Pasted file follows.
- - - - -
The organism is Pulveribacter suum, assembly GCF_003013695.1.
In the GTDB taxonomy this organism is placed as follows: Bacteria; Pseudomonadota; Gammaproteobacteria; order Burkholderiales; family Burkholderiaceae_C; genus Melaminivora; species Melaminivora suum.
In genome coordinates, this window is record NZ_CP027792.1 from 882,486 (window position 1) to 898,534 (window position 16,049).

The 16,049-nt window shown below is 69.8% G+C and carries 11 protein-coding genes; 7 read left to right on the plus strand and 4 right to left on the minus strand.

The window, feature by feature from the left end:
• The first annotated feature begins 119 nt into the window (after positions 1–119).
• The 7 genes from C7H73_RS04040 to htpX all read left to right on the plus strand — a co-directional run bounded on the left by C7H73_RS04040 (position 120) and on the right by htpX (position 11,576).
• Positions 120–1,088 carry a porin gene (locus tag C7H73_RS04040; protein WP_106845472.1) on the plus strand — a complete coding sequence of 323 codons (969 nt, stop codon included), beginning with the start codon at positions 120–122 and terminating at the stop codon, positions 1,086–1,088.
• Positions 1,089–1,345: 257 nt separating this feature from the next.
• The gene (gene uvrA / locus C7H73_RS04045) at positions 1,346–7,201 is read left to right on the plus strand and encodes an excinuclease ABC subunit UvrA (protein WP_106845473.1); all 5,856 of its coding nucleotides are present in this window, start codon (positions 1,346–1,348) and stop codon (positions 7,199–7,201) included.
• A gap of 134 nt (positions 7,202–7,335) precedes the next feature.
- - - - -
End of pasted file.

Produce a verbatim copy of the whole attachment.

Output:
The organism is Pulveribacter suum, assembly GCF_003013695.1.
In the GTDB taxonomy this organism is placed as follows: Bacteria; Pseudomonadota; Gammaproteobacteria; order Burkholderiales; family Burkholderiaceae_C; genus Melaminivora; species Melaminivora suum.
In genome coordinates, this window is record NZ_CP027792.1 from 882,486 (window position 1) to 898,534 (window position 16,049).

The 16,049-nt window shown below is 69.8% G+C and carries 11 protein-coding genes; 7 read left to right on the plus strand and 4 right to left on the minus strand.

The window, feature by feature from the left end:
• The first annotated feature begins 119 nt into the window (after positions 1–119).
• The 7 genes from C7H73_RS04040 to htpX all read left to right on the plus strand — a co-directional run bounded on the left by C7H73_RS04040 (position 120) and on the right by htpX (position 11,576).
• Positions 120–1,088 carry a porin gene (locus tag C7H73_RS04040; protein WP_106845472.1) on the plus strand — a complete coding sequence of 323 codons (969 nt, stop codon included), beginning with the start codon at positions 120–122 and terminating at the stop codon, positions 1,086–1,088.
• Positions 1,089–1,345: 257 nt separating this feature from the next.
• The gene (gene uvrA / locus C7H73_RS04045) at positions 1,346–7,201 is read left to right on the plus strand and encodes an excinuclease ABC subunit UvrA (protein WP_106845473.1); all 5,856 of its coding nucleotides are present in this window, start codon (positions 1,346–1,348) and stop codon (positions 7,199–7,201) included.
• A gap of 134 nt (positions 7,202–7,335) precedes the next feature.